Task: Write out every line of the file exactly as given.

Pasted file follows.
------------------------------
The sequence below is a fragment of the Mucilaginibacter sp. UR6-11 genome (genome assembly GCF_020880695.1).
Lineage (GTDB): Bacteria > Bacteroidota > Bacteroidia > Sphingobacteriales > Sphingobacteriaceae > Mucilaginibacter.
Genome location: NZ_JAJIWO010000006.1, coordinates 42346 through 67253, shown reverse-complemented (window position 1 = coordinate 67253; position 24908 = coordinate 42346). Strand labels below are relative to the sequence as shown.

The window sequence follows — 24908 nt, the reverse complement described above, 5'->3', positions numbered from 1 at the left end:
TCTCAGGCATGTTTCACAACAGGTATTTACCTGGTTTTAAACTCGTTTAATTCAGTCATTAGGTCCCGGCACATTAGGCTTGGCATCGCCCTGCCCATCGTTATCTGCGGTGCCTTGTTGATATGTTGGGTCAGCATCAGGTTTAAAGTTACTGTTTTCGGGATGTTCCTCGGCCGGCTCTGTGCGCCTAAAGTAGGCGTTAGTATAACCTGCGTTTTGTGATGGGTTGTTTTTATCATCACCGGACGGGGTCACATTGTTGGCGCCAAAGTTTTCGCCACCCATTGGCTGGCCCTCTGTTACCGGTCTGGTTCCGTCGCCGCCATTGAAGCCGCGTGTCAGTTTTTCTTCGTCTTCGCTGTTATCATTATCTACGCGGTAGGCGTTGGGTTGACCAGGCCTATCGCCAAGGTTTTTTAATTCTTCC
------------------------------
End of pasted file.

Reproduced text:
The sequence below is a fragment of the Mucilaginibacter sp. UR6-11 genome (genome assembly GCF_020880695.1).
Lineage (GTDB): Bacteria > Bacteroidota > Bacteroidia > Sphingobacteriales > Sphingobacteriaceae > Mucilaginibacter.
Genome location: NZ_JAJIWO010000006.1, coordinates 42346 through 67253, shown reverse-complemented (window position 1 = coordinate 67253; position 24908 = coordinate 42346). Strand labels below are relative to the sequence as shown.

The window sequence follows — 24908 nt, the reverse complement described above, 5'->3', positions numbered from 1 at the left end:
TCTCAGGCATGTTTCACAACAGGTATTTACCTGGTTTTAAACTCGTTTAATTCAGTCATTAGGTCCCGGCACATTAGGCTTGGCATCGCCCTGCCCATCGTTATCTGCGGTGCCTTGTTGATATGTTGGGTCAGCATCAGGTTTAAAGTTACTGTTTTCGGGATGTTCCTCGGCCGGCTCTGTGCGCCTAAAGTAGGCGTTAGTATAACCTGCGTTTTGTGATGGGTTGTTTTTATCATCACCGGACGGGGTCACATTGTTGGCGCCAAAGTTTTCGCCACCCATTGGCTGGCCCTCTGTTACCGGTCTGGTTCCGTCGCCGCCATTGAAGCCGCGTGTCAGTTTTTCTTCGTCTTCGCTGTTATCATTATCTACGCGGTAGGCGTTGGGTTGACCAGGCCTATCGCCAAGGTTTTTTAATTCTTCC